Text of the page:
Let's hear ABC Nee Vaasi charanam...

Azhagiya Nadhiyena from Paatukku Oru Thalaivan (Tamil 1989). The prelude starts off with the female chorus. The interlude 1 continues with a similar female chorus. Notice that the charanam is backed by only chorus and not by strings. Interlude 2 uses the female chorus in a different mode. 

Khel Thendrale from Nenjathai Killathe – prelude (Tamil 1981). The prelude is filled with female chorus. The pallavi has the female chorus backing the main singer. The charanams have the female chorus backing the singer fully – no strings.  

Ade Neevu from Abinandana (Telugu 1990). The pallavi has the main singer backed by female chorus.  Even the interludes have a lot of chorus work. The charanam is also backed by the female chorus 

Let's hear Ade Neevu charanam...

Chinnakuyil Paadum Paatu Ketkudha from Poove Poochoodava (Tamil 1985) (charanams use choir and claps instead of strings). The track also uses chorus for transition between the charanam and the pallavi.

Let's hear Chinnakuyil charanam...

Etho Mogum Etho Dhagam from Kozhi Koovuthu (Tamil 1982)– observe the use of chorus in places that are actually string passages. Part of these passages are for flute and others for strings in my view.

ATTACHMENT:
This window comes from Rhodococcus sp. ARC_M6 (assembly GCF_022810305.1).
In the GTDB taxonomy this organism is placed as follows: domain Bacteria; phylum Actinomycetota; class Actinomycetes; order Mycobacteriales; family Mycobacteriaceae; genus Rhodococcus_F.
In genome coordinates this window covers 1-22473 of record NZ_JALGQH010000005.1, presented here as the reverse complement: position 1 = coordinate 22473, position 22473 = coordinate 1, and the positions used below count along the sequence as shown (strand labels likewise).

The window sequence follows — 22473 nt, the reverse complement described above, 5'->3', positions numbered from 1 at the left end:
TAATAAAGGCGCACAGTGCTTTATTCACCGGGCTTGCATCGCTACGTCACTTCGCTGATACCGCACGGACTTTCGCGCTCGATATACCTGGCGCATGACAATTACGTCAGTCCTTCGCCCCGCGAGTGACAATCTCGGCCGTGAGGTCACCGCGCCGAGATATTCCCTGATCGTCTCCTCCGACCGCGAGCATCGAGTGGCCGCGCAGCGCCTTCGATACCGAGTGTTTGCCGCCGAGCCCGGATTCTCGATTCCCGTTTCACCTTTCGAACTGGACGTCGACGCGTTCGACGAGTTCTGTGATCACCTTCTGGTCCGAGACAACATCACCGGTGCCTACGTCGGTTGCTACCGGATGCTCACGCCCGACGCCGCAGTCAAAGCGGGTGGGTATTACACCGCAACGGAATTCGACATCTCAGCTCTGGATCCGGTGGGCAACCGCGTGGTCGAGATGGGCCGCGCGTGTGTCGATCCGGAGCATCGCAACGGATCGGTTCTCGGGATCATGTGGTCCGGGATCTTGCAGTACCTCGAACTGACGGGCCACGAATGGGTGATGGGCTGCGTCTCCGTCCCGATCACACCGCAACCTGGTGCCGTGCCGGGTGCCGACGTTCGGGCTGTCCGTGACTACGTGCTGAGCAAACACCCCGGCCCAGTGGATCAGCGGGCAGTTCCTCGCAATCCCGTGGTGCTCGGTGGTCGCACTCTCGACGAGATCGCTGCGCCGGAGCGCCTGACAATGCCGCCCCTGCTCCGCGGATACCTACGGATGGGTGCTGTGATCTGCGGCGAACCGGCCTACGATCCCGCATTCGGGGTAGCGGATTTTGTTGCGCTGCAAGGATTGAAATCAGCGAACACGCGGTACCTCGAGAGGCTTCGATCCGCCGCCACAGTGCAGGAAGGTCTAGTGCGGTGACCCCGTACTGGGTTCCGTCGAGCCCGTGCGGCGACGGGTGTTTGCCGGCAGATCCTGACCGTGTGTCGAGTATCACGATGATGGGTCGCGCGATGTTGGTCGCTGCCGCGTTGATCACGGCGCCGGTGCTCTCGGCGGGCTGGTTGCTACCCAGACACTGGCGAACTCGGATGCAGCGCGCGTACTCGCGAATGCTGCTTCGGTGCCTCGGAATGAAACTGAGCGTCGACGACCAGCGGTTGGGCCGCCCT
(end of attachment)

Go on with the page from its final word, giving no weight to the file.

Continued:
Let's hear Etho Mogum charanam...

Inimael NaaLum Ilangalaithaan from Iravu Pookal (Tamil 1986) (charanams use choir instead of strings). This song is a classic, where the use of chorus is all over the track. The prelude, the charanams all, use brilliant chorus arrangement that carries the Raja stamp every moment. In my view, the entire chorus passages could be easily replaced with flute passages, given the classical nature of the tune. This is the track that made me sit up and take notice of the fact that a composer can replace his entire background instrumentation with choir, if he is talented enough!

Let's hear Inimael NaaLum charanam...

Keladi Kanmani from Pudhu Pudhu Arthangal (Tamil 1989) (charanams use choir instead of strings). Observe the way Raja plays around with the choir that is used instead of the strings (violins, my guess) – he moves the voices from left to center to right and then back to left navigating through center again. Only the first 16 bars have the choir backing the singer. The last 8 bars have only percussion and bass.

Let's hear Keladi Kanmani charanam...

Kootathile Kovilpura from Idhaya Kovil (Tamil 1985) (charanams use choir instead of strings).This again sounds like violins being replaced by female choir.